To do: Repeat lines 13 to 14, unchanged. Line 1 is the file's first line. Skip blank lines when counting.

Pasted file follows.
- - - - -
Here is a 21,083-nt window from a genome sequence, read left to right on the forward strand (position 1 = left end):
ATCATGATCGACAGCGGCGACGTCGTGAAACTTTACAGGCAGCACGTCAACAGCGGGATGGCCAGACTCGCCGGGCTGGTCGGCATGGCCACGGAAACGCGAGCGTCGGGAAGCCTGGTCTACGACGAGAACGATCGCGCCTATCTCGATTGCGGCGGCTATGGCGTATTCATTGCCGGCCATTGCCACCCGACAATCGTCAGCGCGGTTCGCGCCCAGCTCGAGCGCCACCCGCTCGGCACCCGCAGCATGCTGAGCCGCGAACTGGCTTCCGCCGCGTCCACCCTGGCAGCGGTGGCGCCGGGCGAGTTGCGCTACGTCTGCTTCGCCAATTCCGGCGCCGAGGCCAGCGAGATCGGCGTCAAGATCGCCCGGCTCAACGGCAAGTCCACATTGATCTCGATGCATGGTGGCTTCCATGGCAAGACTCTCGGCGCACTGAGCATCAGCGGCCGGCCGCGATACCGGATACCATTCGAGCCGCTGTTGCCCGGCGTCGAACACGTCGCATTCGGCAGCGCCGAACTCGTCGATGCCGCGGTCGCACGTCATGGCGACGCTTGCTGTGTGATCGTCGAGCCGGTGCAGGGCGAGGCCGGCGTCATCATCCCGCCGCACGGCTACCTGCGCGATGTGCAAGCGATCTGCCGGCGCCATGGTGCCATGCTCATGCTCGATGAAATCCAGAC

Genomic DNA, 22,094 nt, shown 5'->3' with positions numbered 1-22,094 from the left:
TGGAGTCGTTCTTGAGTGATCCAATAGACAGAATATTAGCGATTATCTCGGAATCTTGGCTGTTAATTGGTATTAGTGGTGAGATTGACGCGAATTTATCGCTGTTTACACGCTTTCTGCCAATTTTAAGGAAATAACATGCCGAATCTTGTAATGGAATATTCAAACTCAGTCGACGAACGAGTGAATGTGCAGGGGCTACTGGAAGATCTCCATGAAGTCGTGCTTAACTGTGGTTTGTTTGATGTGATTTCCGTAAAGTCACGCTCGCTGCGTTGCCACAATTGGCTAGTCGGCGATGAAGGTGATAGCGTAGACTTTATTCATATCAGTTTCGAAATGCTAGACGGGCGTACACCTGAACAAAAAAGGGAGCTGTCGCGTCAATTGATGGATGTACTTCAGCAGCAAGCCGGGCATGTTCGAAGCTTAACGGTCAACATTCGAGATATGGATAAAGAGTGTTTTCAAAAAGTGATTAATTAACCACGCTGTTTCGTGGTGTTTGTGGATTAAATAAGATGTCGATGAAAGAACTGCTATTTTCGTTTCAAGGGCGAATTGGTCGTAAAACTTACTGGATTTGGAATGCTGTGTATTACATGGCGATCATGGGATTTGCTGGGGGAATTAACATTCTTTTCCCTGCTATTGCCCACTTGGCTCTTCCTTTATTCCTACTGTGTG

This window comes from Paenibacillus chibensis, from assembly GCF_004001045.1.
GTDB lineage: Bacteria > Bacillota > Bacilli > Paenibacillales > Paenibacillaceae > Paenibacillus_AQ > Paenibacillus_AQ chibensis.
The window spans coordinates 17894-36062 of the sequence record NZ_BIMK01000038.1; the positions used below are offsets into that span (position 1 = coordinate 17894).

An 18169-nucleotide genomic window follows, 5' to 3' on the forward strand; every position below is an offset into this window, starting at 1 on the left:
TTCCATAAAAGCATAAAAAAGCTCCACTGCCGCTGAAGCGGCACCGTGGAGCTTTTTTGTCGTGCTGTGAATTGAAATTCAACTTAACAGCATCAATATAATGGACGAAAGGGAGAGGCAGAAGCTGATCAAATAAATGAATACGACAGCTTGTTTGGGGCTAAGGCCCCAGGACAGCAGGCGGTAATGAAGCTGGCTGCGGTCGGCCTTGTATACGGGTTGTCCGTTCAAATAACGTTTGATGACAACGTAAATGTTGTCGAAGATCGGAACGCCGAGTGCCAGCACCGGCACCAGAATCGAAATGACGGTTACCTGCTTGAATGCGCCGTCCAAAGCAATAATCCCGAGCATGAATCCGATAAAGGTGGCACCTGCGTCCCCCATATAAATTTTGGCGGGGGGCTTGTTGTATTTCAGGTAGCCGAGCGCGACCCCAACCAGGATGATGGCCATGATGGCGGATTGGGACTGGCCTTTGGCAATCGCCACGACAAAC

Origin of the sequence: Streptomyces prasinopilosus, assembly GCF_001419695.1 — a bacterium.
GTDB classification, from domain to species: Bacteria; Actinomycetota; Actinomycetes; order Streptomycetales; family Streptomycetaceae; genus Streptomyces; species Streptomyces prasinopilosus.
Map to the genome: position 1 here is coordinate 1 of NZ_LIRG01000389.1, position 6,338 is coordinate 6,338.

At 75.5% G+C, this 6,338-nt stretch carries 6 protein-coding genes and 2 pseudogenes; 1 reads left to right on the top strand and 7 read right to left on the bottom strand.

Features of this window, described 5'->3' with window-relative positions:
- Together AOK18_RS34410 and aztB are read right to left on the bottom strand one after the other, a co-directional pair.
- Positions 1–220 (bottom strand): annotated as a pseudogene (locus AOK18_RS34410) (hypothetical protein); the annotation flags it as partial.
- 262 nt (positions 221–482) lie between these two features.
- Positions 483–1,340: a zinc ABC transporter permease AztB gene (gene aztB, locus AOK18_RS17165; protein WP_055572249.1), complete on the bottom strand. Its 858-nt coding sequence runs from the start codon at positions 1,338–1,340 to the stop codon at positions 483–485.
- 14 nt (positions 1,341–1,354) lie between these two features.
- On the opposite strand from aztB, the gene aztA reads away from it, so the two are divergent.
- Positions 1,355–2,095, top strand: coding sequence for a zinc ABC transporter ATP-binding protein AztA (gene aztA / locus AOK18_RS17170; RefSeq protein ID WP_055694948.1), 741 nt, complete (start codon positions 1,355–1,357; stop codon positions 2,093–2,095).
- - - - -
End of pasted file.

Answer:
At 75.5% G+C, this 6,338-nt stretch carries 6 protein-coding genes and 2 pseudogenes; 1 reads left to right on the top strand and 7 read right to left on the bottom strand.

Features of this window, described 5'->3' with window-relative positions: